Mexico City Policy: One Year On

Kaushi Kogar Cambodia, News

One year after the reinstatement of the Mexico City Policy, reproductive choice is threatened for millions of women

Reinstated on 23 January 2017, the Mexico City Policy (also known as the Global Gag Rule) is a US Executive Order that prohibits any international organisation from receiving US Government funding if they provide or make referrals for abortion services – regardless of how those services are funded. Affecting all US global health funding, Trump’s Global Gag Rule is the most extreme ever, having been broadened to affect all global US health funding.

The harmful policy puts at risk women’s futures and lives by restricting their access to sexual and reproductive health services.

Women and girls who do not have access to contraception are at higher risk of having an unintended pregnancy. Women who have unintended pregnancies where safe abortion is not legal are more likely to expose themselves to death or disability through an unsafe abortion1.

Rather than reducing the number of abortions, the Mexico City Policy has been associated with increased abortion rates. Data from sub-Saharan African countries found abortion rates increasing noticeably after the previous Mexico City Policy was reinstated in 2001. With up to 13.2% of the world’s maternal deaths attributed to unsafe abortions2, this policy could have dire consequences for women globally3.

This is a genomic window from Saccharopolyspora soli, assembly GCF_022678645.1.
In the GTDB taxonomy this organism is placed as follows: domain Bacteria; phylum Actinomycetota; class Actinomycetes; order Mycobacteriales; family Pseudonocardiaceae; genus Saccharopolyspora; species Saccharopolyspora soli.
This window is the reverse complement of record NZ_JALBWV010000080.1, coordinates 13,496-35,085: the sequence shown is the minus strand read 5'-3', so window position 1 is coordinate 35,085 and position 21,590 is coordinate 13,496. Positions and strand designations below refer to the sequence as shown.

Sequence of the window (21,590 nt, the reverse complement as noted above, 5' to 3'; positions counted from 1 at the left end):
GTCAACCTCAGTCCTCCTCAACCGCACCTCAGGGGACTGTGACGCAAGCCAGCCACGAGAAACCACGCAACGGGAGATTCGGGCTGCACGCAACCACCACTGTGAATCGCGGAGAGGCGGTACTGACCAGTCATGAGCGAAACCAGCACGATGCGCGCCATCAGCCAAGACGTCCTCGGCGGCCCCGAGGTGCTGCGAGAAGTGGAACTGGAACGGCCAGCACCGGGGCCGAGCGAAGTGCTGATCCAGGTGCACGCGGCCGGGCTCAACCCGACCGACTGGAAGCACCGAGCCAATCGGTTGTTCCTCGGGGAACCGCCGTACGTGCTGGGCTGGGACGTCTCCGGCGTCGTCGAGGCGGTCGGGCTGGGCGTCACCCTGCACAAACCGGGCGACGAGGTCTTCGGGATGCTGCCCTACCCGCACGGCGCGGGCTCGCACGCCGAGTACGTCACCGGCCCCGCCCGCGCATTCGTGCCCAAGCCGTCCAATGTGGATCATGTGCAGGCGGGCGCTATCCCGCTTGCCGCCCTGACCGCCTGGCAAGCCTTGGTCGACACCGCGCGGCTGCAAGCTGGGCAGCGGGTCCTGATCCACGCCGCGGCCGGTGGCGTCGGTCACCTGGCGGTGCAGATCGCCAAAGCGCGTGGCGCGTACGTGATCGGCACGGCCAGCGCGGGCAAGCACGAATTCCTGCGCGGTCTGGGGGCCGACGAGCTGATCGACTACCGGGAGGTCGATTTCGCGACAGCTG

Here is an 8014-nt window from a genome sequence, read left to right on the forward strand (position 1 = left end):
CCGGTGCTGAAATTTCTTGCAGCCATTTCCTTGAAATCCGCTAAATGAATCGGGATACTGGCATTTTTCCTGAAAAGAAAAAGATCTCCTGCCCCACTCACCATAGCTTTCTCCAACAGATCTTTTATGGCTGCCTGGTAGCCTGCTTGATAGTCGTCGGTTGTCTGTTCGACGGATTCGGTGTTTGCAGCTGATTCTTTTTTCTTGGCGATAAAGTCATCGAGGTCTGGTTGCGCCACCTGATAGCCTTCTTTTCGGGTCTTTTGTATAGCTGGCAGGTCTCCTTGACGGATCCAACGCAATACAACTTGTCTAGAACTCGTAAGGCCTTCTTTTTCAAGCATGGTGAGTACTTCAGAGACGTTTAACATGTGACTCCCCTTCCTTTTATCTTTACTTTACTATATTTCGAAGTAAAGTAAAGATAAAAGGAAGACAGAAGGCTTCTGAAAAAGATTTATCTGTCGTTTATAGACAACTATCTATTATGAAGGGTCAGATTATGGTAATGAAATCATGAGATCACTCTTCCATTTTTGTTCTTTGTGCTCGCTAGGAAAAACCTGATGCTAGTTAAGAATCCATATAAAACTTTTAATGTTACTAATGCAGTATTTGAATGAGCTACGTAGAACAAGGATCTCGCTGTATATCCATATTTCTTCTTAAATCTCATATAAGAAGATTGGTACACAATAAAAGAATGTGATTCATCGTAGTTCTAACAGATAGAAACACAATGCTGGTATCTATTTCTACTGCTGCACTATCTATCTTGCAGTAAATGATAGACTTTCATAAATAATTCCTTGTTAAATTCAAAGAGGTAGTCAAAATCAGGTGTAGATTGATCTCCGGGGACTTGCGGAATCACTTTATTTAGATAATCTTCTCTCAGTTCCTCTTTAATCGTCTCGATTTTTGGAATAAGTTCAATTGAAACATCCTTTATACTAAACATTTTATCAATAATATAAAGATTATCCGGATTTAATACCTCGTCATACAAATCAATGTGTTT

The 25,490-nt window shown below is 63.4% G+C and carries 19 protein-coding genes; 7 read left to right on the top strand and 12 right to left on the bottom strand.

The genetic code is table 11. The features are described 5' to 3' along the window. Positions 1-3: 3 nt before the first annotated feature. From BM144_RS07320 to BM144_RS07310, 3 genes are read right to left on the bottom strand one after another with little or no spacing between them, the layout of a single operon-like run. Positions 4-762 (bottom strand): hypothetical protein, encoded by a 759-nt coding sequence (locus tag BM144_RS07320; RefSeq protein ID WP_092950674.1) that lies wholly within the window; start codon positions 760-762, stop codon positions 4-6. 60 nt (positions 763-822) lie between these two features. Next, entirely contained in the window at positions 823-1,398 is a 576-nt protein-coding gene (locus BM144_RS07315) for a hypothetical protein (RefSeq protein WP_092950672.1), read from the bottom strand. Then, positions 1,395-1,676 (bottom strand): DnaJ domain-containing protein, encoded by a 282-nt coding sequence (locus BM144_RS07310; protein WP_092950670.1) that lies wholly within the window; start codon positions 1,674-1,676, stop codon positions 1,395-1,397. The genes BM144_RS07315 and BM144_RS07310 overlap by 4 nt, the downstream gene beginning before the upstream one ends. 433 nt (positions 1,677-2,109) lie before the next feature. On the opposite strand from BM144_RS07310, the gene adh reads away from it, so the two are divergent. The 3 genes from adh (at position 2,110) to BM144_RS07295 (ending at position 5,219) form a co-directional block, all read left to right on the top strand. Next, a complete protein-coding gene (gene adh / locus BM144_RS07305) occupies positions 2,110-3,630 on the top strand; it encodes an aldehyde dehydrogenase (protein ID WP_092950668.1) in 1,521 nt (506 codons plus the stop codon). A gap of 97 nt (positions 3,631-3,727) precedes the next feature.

“One year in, we are just beginning to see the Global Gag Rule realise its true intention – which is not to reduce the incidence of abortion, but to drive it back underground. If the Trump Administration wanted there to be fewer abortions it would of course increase its support to family planning. Instead it has slashed funding” Chris Turner, our Regional Director Asia- Pacific at Marie Stopes International Australia.

The Impact of the Mexico City Policy

As a result of the reinstatement, we now face a AU$100m funding gap globally and we estimate that more than 2 million women will lose access to services of a Marie Stopes International-trained professional by 2020.
MSI estimates that the lack of services provided by these professionals alone as a result of US funding losses could lead to:

• 2.5 million unintended pregnancies
• 870,000 unsafe abortions
• 6,900 avoidable maternal deaths
• AU$185m in increased direct healthcare costs4

Worldwide, we have seen governments; institutions and individuals generously donate as a result of the reinstatement. However, the United States Agency for International Development (USAID) was the largest provider of family planning assistance in the world and there is still a long way to go to bridge this unprecedented gap in the loss of funds.

In Cambodia, the Mexico City Policy has led to a 50% funding loss of for the MSI program. Ultimately, women like Lak Maksy who are receiving high quality family planning services will pay the price.

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